In a tradition of breaking tradition about Westerns, Power of the Dog disrupts the classic idea that ranching promotes John Wayne qualities of strength, self-sufficiency, and manliness. With elements found in Track of the Cat and Brokeback Mountain, Power of the Dog shows a wild and lonely landscape that allows disfunction to thrive.
The title’s dog refers to both a place and person—a geologic formation in mountains and a rancher named Phil. Phil judges people by their ability to see a running dog in a nearby range. Most fail, and he believes this partially justifies the scorn and hatred he feels for pretty much everyone. This contempt comes to a head when his younger brother arrives home with a new wife and her effeminate teenage son.
Following the pattern of source material in a 1968 novel by Thomas Savage, director Jane Campion maintains a slow and literary sensibility. Rather than reveal information with quick, blatant scenes, she parcels out key bits in a format that includes chapter headings and assumes that a viewer who demonstrates patience and pays attention will stick it through to the end for an oddly satisfying though not particularly nice finale. Campion includes many elements of foreshadowing, like when the bullying rancher destroys paper flowers near a character named Rose.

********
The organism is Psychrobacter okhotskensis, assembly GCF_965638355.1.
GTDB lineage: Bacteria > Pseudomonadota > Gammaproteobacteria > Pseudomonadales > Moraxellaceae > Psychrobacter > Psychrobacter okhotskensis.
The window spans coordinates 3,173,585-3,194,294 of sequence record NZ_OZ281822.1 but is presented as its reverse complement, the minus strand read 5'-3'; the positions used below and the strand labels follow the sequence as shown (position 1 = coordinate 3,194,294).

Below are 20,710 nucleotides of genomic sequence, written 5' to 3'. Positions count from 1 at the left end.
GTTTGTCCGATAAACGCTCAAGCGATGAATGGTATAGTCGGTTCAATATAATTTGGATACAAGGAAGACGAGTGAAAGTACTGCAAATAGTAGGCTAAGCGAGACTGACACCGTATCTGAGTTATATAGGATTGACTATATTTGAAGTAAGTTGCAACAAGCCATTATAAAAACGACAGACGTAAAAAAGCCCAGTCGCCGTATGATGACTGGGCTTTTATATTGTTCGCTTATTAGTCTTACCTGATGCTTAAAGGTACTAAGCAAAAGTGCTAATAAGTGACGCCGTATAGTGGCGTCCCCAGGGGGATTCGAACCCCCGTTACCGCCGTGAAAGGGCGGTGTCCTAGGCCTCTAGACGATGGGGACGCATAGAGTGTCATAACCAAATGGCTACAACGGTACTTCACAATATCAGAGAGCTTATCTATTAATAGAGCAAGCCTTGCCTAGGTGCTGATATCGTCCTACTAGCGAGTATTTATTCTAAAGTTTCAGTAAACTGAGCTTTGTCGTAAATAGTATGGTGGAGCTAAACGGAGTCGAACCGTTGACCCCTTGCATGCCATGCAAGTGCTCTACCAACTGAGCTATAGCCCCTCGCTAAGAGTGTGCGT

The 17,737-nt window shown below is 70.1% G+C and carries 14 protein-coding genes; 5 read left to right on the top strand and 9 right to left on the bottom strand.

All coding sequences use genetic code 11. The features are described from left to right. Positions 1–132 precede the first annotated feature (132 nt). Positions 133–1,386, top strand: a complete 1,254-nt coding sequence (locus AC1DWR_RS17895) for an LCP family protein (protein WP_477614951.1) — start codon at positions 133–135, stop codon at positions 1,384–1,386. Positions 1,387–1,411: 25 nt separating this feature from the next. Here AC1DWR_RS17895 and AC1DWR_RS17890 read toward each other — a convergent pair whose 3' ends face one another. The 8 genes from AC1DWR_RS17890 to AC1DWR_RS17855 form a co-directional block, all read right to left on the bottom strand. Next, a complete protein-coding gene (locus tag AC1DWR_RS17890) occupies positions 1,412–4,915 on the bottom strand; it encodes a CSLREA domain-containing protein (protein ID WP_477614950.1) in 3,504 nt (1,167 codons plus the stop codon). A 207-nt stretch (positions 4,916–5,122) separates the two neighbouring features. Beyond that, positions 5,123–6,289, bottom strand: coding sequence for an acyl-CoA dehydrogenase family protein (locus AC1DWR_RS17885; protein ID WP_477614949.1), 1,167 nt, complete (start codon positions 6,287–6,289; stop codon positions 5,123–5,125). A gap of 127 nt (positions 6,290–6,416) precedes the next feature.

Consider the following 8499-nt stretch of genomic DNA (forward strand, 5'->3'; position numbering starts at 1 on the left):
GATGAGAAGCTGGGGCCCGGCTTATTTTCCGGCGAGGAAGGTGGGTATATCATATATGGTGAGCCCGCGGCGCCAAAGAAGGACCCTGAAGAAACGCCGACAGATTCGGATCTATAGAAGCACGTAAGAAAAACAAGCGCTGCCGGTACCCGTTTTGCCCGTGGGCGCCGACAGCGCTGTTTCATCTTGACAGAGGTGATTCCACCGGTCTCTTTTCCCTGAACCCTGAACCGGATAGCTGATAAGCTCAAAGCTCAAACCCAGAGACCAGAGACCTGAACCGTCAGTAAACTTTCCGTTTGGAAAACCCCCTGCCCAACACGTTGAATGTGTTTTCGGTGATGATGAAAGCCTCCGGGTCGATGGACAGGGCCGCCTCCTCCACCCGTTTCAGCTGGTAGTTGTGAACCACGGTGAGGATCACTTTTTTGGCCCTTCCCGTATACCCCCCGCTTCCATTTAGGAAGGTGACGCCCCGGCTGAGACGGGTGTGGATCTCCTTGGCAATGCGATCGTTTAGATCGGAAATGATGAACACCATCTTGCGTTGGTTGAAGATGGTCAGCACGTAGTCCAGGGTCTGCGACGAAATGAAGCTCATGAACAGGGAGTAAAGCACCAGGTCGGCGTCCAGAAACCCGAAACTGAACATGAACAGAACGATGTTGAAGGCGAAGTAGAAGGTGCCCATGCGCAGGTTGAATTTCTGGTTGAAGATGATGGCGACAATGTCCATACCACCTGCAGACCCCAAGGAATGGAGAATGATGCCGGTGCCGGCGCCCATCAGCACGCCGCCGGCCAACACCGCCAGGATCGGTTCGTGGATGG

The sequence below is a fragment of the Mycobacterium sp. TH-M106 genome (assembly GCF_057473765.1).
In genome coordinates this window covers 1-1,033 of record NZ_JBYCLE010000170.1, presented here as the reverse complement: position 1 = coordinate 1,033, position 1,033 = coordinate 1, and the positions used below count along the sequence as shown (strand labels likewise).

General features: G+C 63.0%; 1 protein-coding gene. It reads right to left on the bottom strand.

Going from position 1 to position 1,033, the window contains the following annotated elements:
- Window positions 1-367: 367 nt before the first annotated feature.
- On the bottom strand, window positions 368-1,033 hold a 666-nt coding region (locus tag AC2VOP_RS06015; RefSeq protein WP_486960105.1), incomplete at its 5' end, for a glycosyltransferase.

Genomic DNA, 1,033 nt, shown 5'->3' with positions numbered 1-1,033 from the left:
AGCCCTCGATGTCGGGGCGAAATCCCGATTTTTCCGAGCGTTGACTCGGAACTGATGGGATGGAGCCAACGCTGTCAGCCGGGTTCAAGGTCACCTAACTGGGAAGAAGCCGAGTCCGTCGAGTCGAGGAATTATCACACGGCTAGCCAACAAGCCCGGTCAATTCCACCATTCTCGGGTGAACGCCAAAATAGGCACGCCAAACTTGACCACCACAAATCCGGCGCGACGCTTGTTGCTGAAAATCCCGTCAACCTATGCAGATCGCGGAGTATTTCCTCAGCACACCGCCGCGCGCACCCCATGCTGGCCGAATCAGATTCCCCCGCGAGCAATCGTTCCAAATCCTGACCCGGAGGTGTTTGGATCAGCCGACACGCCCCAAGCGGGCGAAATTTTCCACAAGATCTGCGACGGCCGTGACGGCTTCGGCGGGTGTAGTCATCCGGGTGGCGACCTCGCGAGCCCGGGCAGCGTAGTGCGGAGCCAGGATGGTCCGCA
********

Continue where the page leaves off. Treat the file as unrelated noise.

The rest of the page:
Campion surrounds her screenplay with perfect choices in appearances. Striking cinematography and strong performances from Benedict Cumberbatch and the rest of the cast provide dramatic intensity. Those unfamiliar with Cumberbatch’s star making turn as a modern-day Sherlock Holmes may think the British actor grew up on a Montana ranch given his flair with cowboy lingo and activities like riding horses or castrating bulls.
As a counterpoint, Kodi-Smit McPhee catches the sensitivity of an artistic and frail young man who seems like the ideal target for a homophobic bully. With equal skill, Kirsten Dunst and Jesse Plemons suit their roles in looks and manner. Since landscape also plays a part in events, Campion enhances the atmosphere by using vast and undeveloped vistas from New Zealand, which steps in as Montana of the 1920s. Putting all this together, the film gains its power from a mix of fine production values and solid but unsettling psychological insights.